My field research at the moment is the development of a pottery typology for both glazed and unglazed ceramics from the excavations at Gor Khuttree in the centre of Peshwar, work being conducted by the Directorate for Archaeology and Museums of the Northwest Frontier Province (NWFP).  My graduate student, Jennifer Campbell, is conducting architectural analysis of the Gor Khuttree and other Mughal period serais in the region, including the creation of a flexible typology for the recording of standing architecture. 
This research has been funded by the Social Science and Humanities Research Council of Canada (SSHRC), and the Connaught Foundation at the University of Toronto, with great assistance from Prof. Ihsan Ali, formerly Director of the NWFP Directorate and now Vice-Chancellor of the University of Hazara, Pakistan. 

I was the CotsenVisiting Scholar at the Cotsen Institute of Archaeology at UCLA in 2001-2002, and there are two articles about my interests in the Newsletter of the Cotsen Institute of Archaeology at UCLA.  For my general approach to ancient technology and my research project on caravanserai networks between South & Central Asia, see Backdirt Fall 2001.  For my last season of work at Harappa, see the lead article in Backdirt Spring 2002

Finally, in the summer of 2005 I spent six weeks in Papua New Guinea as the material culture consultant for a new project  on imagination and perception among the Asabano, directed by Prof. Roger Lohmann of Trent University.  More information on this project is posted on Dr. Lohmann's website.   Sharon McCartan (BA 2006 from UTM), Roger Lohmann, and I have been cataloguing and analyzing materials previously collected from the Asabano by Dr. Lohmann (wooden drums, wooden arrows, string bags, shell and fiber ornaments, bamboo smoking tubes, grass skirts, etc.). 

I am also currently a member of the Archaeology Centre at the University of Toronto, TUARC, the Trent University Archaeology Research Centre, and the Centre for South Asian Studies at the University of Toronto.

Selected Publications - Heather M.-L. Miller

2007   Archaeological Approaches to Technology.   formerly by Academic Press/Elsevier, now Left Coast Press (in paperback!)

2013  Weighty Matters: Evidence for unity and regional diversity from the Indus Civilization weights. In S. Abraham et al. (eds)  Connections and Complexity: New Approaches to the Archaeology of South and Central Asia. Walnut Creek, CA: Left Coast Press.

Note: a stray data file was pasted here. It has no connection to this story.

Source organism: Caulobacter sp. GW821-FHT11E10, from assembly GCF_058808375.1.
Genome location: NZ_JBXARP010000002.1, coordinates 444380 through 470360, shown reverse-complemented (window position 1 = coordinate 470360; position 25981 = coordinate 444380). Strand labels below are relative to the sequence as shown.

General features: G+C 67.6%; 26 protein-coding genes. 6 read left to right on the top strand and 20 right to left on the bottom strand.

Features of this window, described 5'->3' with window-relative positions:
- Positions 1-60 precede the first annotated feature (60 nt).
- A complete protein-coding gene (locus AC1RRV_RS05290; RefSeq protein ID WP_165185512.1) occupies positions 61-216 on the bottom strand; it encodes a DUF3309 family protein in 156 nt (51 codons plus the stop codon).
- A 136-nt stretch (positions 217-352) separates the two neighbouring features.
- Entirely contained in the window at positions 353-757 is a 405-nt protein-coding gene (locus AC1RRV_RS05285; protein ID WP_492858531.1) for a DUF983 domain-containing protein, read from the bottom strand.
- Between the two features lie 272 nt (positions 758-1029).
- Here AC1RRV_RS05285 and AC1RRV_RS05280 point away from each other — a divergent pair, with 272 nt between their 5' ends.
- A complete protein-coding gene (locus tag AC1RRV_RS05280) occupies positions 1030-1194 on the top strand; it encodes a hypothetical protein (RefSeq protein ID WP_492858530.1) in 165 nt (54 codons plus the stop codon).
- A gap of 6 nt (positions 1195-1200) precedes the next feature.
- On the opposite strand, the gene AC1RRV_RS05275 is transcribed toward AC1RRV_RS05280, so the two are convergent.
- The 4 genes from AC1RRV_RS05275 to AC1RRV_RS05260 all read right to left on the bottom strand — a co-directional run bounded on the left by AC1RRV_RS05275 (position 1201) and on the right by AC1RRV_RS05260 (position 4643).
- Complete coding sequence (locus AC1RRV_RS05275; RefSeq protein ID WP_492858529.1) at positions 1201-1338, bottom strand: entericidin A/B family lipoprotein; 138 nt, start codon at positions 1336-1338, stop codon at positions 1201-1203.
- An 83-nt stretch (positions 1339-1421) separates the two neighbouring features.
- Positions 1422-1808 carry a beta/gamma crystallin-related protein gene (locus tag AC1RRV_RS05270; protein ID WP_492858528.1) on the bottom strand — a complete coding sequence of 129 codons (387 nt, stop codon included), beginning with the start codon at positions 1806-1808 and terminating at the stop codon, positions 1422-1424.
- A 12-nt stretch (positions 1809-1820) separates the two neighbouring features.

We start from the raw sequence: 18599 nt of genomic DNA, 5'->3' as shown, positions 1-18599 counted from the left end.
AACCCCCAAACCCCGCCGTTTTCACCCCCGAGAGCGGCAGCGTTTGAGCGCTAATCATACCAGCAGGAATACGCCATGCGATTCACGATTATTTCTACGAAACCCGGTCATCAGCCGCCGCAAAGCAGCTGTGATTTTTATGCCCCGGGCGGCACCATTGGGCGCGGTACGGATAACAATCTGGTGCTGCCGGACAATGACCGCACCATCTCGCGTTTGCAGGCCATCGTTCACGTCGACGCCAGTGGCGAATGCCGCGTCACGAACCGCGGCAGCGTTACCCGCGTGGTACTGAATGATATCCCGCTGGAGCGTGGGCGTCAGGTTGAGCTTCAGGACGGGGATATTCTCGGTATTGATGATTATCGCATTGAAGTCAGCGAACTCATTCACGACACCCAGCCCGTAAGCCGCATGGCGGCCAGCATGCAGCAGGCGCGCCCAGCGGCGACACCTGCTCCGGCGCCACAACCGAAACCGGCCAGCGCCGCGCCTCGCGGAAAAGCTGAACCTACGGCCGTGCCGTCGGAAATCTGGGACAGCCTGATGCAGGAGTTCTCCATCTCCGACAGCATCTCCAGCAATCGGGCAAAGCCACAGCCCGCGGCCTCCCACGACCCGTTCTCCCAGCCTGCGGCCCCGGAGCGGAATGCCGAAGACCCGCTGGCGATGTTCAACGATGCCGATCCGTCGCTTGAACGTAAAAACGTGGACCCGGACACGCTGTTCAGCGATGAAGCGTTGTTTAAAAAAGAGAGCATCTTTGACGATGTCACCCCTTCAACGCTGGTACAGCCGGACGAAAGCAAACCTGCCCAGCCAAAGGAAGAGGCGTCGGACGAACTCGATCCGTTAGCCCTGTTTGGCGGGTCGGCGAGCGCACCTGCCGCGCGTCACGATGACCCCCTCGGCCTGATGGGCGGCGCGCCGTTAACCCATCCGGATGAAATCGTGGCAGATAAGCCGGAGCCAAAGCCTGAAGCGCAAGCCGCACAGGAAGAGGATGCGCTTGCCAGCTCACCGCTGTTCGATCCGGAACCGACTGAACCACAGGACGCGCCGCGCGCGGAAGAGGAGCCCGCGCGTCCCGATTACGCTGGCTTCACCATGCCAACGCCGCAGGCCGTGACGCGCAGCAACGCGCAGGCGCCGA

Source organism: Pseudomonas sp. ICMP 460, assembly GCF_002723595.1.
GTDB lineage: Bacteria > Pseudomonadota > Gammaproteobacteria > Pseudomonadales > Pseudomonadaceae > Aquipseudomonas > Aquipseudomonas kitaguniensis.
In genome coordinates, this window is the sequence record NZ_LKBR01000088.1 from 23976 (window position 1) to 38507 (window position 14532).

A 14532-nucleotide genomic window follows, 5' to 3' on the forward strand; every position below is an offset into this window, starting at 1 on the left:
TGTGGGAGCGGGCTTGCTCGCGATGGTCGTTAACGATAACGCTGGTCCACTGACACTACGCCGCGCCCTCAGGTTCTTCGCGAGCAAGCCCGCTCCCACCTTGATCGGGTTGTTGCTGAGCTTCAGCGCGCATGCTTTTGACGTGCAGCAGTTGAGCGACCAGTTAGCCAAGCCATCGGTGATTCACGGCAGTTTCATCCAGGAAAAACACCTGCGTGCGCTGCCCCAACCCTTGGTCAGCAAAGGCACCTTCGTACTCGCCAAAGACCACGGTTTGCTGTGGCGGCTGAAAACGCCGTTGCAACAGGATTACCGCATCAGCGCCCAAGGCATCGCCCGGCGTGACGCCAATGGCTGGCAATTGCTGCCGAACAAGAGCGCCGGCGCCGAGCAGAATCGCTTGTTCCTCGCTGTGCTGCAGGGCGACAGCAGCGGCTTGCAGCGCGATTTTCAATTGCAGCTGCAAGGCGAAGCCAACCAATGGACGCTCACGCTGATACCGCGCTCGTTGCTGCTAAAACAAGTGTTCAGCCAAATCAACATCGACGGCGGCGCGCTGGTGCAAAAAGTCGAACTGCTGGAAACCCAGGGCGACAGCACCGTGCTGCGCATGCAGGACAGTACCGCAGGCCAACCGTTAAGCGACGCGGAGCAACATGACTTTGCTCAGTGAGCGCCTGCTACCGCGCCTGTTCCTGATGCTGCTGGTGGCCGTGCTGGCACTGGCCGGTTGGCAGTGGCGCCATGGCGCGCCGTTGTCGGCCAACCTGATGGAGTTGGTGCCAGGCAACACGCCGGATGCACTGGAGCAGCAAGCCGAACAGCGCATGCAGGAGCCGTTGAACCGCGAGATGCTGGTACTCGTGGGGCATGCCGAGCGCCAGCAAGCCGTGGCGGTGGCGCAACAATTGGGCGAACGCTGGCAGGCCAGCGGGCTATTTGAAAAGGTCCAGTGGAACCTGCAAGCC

2012  Types of Learning in Apprenticeship. In: Archaeology and Apprenticeship: Body Knowledge, Identity & Communities of Practice, ed. Willeke Wendrich, pp. 224-239.  University of Arizona Press.

2010    Heather M.-L. Miller and Ihsan Ali.  Pottery Classification and Activities in a City Centre:  First Results from Pottery Analysis of Mughal to Modern Period Excavations at Gor Khuttree, Peshawar, Pakistan.  Ancient Pakistan XXI: 89-106.

2009  Brett Hoffman and Heather M.-L. Miller. Production and Consumption of Copper-base Metals in the Indus Civilization. Journal of World Prehistory 22(3): 237-264.

2008    Issues in the Determination of Ancient Value Systems:  The Role of Talc (Steatite) and Faience in the Indus Civilization.  For forthcoming Intercultural Relations Between South and Southwest Asia.  Studies in Commemoration of E.C.L. During-Caspers (1934-1996).  ed. Eric Olijdam.  pp. 145-157. BAR International Series.  Archaeopress.

2008  The Indus Talc-Faience Complex:  Types of Materials, Clues to Production.  In: South Asian Archaeology 1999, ed. Ellen M. Raven.  pp. 111-122. International Institute of Asian Studies (IIAS), Leiden, Netherlands.  (PDF courtesy of the publisher, for individual use only)

2007  Jonathan Mark Kenoyer and Heather M.-L. Miller. Multiple Crafts and Socio-Economic Associations in the Indus Civilization:  New Perspectives from Harappa, Pakistan.  In:  Rethinking Craft Production: The Nature of Producers and Multi-craft Organization, ed. Izumi Shimada.  pp. 152-183.  University of Utah Press.